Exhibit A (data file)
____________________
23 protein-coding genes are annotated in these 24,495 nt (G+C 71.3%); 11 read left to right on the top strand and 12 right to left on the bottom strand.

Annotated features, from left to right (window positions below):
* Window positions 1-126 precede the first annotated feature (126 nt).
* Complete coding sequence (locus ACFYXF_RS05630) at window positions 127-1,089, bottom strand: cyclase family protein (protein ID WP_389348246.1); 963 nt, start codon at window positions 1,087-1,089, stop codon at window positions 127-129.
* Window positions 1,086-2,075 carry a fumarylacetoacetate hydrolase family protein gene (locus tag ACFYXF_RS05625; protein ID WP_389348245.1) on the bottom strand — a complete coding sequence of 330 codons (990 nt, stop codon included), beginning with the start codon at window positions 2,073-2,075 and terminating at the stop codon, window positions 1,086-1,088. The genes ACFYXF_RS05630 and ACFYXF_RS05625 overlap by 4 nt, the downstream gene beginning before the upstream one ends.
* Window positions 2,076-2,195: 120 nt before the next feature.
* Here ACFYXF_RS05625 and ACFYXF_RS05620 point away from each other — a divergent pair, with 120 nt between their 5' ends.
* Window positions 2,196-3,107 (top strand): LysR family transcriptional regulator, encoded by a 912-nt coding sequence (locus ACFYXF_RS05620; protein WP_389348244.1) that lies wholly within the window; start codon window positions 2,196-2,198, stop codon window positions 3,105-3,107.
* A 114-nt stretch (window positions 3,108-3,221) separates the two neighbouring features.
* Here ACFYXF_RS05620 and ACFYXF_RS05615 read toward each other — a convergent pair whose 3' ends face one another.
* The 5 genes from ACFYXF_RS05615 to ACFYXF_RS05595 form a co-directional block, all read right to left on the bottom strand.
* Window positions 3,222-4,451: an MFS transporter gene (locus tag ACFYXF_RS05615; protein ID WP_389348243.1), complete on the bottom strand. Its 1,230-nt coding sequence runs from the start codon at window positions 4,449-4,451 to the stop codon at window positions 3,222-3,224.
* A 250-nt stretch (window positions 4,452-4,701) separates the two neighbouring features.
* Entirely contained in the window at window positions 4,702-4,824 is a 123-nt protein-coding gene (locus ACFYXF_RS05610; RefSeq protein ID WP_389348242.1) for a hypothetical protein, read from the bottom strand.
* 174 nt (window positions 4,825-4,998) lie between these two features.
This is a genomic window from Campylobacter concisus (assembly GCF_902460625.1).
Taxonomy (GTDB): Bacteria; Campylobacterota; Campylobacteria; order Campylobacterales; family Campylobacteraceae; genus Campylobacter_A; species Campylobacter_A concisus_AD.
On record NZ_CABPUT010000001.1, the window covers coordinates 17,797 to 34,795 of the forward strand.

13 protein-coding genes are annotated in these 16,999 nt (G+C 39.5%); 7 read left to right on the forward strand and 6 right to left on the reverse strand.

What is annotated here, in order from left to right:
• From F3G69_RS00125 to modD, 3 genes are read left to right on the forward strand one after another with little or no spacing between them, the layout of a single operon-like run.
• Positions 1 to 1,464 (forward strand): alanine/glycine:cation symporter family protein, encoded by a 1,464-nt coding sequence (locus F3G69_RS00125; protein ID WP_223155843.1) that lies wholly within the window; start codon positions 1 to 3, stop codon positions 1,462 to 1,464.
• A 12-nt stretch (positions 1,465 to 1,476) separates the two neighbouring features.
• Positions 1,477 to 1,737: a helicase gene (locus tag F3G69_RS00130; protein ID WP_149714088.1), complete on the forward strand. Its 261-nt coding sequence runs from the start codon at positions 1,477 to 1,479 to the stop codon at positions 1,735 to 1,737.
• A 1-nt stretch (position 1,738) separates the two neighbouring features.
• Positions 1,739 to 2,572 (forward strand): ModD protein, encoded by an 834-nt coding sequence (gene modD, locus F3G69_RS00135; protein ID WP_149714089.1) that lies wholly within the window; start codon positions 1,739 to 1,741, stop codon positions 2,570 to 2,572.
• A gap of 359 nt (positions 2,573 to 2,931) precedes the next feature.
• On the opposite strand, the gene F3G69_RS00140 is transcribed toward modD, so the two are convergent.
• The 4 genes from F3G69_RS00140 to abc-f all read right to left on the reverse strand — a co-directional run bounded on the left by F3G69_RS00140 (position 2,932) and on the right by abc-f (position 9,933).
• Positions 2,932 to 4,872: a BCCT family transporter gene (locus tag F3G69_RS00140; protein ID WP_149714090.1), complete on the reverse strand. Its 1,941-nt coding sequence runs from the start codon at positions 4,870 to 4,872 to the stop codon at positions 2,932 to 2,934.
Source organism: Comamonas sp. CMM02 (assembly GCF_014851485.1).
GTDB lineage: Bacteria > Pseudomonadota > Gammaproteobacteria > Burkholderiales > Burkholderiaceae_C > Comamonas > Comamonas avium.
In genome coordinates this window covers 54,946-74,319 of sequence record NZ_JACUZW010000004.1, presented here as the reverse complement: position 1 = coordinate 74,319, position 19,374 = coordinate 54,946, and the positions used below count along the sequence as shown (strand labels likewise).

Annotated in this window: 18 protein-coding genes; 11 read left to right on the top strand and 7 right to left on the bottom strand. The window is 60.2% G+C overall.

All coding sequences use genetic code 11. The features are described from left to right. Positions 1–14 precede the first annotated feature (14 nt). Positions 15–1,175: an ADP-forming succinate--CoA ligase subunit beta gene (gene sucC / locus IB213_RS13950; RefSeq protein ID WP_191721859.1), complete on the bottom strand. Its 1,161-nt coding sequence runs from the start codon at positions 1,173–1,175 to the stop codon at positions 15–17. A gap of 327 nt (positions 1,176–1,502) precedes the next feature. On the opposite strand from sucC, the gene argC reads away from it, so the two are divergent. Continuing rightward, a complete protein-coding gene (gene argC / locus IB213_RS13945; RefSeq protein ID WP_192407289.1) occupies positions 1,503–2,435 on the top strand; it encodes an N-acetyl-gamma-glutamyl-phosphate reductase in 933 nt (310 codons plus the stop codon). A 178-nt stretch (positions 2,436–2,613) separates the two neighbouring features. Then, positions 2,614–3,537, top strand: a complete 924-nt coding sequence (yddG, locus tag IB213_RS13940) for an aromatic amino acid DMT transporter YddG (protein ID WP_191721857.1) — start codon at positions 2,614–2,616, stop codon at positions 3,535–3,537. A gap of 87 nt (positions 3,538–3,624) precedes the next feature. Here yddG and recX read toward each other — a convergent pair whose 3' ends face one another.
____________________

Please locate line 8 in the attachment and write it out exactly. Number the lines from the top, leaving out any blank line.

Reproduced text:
* Window positions 2,196-3,107 (top strand): LysR family transcriptional regulator, encoded by a 912-nt coding sequence (locus ACFYXF_RS05620; protein WP_389348244.1) that lies wholly within the window; start codon window positions 2,196-2,198, stop codon window positions 3,105-3,107.